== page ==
DEVELOPING REALISTIC SELF-TALK
Self-talk is the ongoing internal dialogue you have with yourself throughout much of the day. Your thoughts can be accurate, positive, and supportive, or they can be exaggerated and negative. Self-talk is closely related to self-esteem and self-concept. Realistic self-talk can help maintain positive self-esteem, the belief that you are a good and competent person, worthy of friendship and love. A negative internal dialogue can reinforce negative self-esteem and can make behavior change difficult. Substituting realistic self-talk for negative self-talk can help you build and maintain self-esteem and cope better with the challenges in your life.
First, take a closer look at your current pattern of self-talk. Use your health journal to track self-talk, especially as it relates to your target behavior. Does any of your self-talk fall into the common patterns of distorted, negative self-talk shown in Post 10? If so, use the examples of realistic self-talk from Post 10 to develop more accurate and rational responses. Write your current negative thoughts in the left-hand column, and then record more realistic thoughts in the right-hand column.
DEVELOPING REALISTIC SELF-TALK Photo Gallery
Current Self-Talk About Target Behavior
More Realistic Self-Talk
INVOLVING THE PEOPLE AROUND YOU
Your behavior change program will be more successful if the people around you are supportive and involved or at least are not sabotaging your efforts. Use your health journal to track how other people influence your target behavior and your efforts to change it. For example, do you always skip exercising when you’re with certain people? Do you always drink or eat too much when you socialize with certain friends? Are friends and family members offering you enthusiastic support for your efforts to change your behavior, or do they make jokes about your program? Have they even noticed your efforts? Summarize the reactions of those around you in the chart below.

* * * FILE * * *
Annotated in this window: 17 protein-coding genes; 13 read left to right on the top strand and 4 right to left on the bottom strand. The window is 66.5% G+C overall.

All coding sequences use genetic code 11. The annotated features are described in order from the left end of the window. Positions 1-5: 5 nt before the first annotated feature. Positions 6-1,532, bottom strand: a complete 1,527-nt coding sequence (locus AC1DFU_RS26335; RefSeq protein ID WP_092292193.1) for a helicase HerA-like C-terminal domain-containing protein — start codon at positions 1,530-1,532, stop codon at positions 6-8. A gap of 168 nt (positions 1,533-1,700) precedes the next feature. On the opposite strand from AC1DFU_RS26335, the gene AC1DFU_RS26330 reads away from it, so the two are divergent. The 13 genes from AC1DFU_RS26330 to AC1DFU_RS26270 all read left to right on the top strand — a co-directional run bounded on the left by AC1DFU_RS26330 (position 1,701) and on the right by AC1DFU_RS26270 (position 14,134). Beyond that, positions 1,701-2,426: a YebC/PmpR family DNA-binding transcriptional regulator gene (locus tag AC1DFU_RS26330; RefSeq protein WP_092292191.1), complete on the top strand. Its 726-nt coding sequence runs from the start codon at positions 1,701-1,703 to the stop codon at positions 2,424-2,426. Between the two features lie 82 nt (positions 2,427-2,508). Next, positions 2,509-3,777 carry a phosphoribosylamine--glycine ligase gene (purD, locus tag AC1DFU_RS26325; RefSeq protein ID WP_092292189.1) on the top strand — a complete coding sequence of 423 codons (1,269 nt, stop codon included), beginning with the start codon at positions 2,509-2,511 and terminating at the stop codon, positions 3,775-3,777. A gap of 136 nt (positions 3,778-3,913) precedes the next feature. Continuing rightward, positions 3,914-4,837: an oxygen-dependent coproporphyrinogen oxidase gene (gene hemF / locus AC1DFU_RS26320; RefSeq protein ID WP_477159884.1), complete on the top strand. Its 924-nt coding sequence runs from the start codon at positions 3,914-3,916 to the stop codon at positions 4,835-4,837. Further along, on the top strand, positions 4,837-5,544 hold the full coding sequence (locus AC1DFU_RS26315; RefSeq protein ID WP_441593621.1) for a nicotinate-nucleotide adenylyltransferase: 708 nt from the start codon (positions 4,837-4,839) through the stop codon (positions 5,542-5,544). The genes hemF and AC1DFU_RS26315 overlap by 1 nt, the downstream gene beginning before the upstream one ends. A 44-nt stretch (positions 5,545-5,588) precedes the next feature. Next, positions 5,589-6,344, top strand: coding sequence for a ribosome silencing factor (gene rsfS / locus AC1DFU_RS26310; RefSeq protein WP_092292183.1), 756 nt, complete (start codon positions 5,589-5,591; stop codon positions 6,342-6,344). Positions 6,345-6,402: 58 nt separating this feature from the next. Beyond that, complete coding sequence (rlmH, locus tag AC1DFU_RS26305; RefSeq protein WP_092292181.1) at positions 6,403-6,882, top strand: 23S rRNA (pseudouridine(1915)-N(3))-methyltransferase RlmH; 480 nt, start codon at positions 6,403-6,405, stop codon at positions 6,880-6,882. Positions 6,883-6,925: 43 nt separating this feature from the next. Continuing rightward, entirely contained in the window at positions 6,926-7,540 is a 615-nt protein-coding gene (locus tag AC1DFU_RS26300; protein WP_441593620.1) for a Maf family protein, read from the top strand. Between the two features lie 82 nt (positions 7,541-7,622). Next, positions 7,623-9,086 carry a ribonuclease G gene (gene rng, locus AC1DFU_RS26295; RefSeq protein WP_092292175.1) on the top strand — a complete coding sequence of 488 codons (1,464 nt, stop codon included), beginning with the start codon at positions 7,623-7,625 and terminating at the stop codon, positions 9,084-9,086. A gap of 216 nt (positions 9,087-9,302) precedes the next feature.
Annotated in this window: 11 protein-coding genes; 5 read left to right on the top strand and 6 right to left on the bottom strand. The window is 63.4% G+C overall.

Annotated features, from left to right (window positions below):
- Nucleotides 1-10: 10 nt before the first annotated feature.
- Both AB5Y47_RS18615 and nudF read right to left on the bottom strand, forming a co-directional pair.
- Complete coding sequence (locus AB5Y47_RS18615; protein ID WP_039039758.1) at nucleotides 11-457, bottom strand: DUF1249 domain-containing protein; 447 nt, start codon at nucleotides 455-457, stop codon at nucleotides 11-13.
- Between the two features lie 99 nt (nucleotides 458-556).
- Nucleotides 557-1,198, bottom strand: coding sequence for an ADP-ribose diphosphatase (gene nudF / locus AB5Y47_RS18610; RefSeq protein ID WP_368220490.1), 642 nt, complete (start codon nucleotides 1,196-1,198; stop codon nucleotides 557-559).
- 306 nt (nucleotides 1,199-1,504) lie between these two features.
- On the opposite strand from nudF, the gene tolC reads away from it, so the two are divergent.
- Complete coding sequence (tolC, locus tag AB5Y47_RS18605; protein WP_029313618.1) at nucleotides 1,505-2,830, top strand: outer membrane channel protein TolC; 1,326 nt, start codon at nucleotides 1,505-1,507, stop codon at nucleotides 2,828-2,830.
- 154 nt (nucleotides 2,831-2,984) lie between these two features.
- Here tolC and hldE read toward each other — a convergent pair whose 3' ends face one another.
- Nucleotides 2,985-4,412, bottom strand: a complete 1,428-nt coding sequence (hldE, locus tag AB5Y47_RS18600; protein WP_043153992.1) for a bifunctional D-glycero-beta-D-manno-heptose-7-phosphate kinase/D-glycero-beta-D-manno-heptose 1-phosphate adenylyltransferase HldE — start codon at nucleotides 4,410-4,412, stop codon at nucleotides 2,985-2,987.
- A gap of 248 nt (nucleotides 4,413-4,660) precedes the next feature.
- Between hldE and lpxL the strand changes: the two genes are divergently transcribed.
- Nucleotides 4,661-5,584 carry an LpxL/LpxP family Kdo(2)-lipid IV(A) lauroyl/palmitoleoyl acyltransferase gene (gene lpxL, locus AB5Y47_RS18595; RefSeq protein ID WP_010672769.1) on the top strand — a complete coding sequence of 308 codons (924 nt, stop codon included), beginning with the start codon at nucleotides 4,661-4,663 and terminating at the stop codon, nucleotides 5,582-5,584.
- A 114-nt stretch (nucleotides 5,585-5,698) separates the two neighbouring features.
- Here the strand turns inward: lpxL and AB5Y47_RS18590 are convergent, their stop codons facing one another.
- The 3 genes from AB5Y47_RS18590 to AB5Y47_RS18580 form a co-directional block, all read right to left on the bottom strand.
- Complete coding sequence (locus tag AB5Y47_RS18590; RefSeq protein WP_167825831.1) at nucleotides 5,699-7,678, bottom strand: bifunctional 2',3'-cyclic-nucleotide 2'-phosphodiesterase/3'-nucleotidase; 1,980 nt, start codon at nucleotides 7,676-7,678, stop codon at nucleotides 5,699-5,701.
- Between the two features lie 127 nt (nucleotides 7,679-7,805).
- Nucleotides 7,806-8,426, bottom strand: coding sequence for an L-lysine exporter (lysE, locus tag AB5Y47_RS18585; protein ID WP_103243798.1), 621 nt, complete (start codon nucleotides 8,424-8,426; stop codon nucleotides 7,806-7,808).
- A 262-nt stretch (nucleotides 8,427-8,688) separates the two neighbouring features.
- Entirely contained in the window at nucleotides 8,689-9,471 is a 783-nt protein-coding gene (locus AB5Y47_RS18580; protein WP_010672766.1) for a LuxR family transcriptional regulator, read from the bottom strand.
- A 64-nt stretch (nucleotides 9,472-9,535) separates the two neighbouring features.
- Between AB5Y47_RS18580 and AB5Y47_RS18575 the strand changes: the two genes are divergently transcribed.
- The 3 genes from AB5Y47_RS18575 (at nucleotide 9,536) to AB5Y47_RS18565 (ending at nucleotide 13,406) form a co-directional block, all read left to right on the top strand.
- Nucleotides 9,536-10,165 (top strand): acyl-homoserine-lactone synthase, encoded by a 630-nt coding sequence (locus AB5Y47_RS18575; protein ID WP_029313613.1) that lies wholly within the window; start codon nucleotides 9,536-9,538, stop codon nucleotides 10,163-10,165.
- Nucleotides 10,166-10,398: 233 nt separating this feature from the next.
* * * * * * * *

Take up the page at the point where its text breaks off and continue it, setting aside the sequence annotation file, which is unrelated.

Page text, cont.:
It may be difficult to change the actions and reactions of the people who are close to you. For them to be involved in your program, you may need to develop new ways of interacting with them (for example, taking a walk rather than going out to dinner as a means of socializing). Most of your friends and family members will want to help you if they know how. Ask for exactly the type of help or involvement you want. Do you want feedback, praise, or just cooperation? Would you like someone to witness your contract or to be involved more directly in your program? Do you want someone to stop sabotaging your efforts by inviting you to watch TV, eat rich desserts, and so on? Look for ways that the people who are close to you can share in your behavior change program. They can help to motivate you and to maintain your commitment to your program. Develop a way that each individual you listed above can become involved in your program in a positive way.